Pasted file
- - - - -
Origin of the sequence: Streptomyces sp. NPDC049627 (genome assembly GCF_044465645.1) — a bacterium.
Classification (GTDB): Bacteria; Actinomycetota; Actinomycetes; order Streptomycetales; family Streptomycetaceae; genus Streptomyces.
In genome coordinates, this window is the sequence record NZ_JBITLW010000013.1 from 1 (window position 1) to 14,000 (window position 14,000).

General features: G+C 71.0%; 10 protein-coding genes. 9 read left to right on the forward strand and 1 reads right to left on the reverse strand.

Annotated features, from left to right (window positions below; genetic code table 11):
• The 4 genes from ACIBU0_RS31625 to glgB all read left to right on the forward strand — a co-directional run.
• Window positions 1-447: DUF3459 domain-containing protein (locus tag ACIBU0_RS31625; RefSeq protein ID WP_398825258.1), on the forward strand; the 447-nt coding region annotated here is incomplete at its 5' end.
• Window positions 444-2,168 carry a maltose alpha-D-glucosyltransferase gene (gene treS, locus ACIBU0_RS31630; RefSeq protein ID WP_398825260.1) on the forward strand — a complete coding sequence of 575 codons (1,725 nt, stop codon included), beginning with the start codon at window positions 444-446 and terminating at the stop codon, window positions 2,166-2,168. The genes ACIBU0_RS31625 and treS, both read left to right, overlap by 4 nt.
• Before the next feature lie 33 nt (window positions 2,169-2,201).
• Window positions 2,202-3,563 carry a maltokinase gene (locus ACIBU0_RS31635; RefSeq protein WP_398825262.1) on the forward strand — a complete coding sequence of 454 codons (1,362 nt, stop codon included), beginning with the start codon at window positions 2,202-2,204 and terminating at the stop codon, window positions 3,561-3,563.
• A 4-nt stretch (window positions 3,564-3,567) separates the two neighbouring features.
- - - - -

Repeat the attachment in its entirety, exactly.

Origin of the sequence: Streptomyces sp. NPDC049627 (genome assembly GCF_044465645.1) — a bacterium.
Classification (GTDB): Bacteria; Actinomycetota; Actinomycetes; order Streptomycetales; family Streptomycetaceae; genus Streptomyces.
In genome coordinates, this window is the sequence record NZ_JBITLW010000013.1 from 1 (window position 1) to 14,000 (window position 14,000).

General features: G+C 71.0%; 10 protein-coding genes. 9 read left to right on the forward strand and 1 reads right to left on the reverse strand.

Annotated features, from left to right (window positions below; genetic code table 11):
• The 4 genes from ACIBU0_RS31625 to glgB all read left to right on the forward strand — a co-directional run.
• Window positions 1-447: DUF3459 domain-containing protein (locus tag ACIBU0_RS31625; RefSeq protein ID WP_398825258.1), on the forward strand; the 447-nt coding region annotated here is incomplete at its 5' end.
• Window positions 444-2,168 carry a maltose alpha-D-glucosyltransferase gene (gene treS, locus ACIBU0_RS31630; RefSeq protein ID WP_398825260.1) on the forward strand — a complete coding sequence of 575 codons (1,725 nt, stop codon included), beginning with the start codon at window positions 444-446 and terminating at the stop codon, window positions 2,166-2,168. The genes ACIBU0_RS31625 and treS, both read left to right, overlap by 4 nt.
• Before the next feature lie 33 nt (window positions 2,169-2,201).
• Window positions 2,202-3,563 carry a maltokinase gene (locus ACIBU0_RS31635; RefSeq protein WP_398825262.1) on the forward strand — a complete coding sequence of 454 codons (1,362 nt, stop codon included), beginning with the start codon at window positions 2,202-2,204 and terminating at the stop codon, window positions 3,561-3,563.
• A 4-nt stretch (window positions 3,564-3,567) separates the two neighbouring features.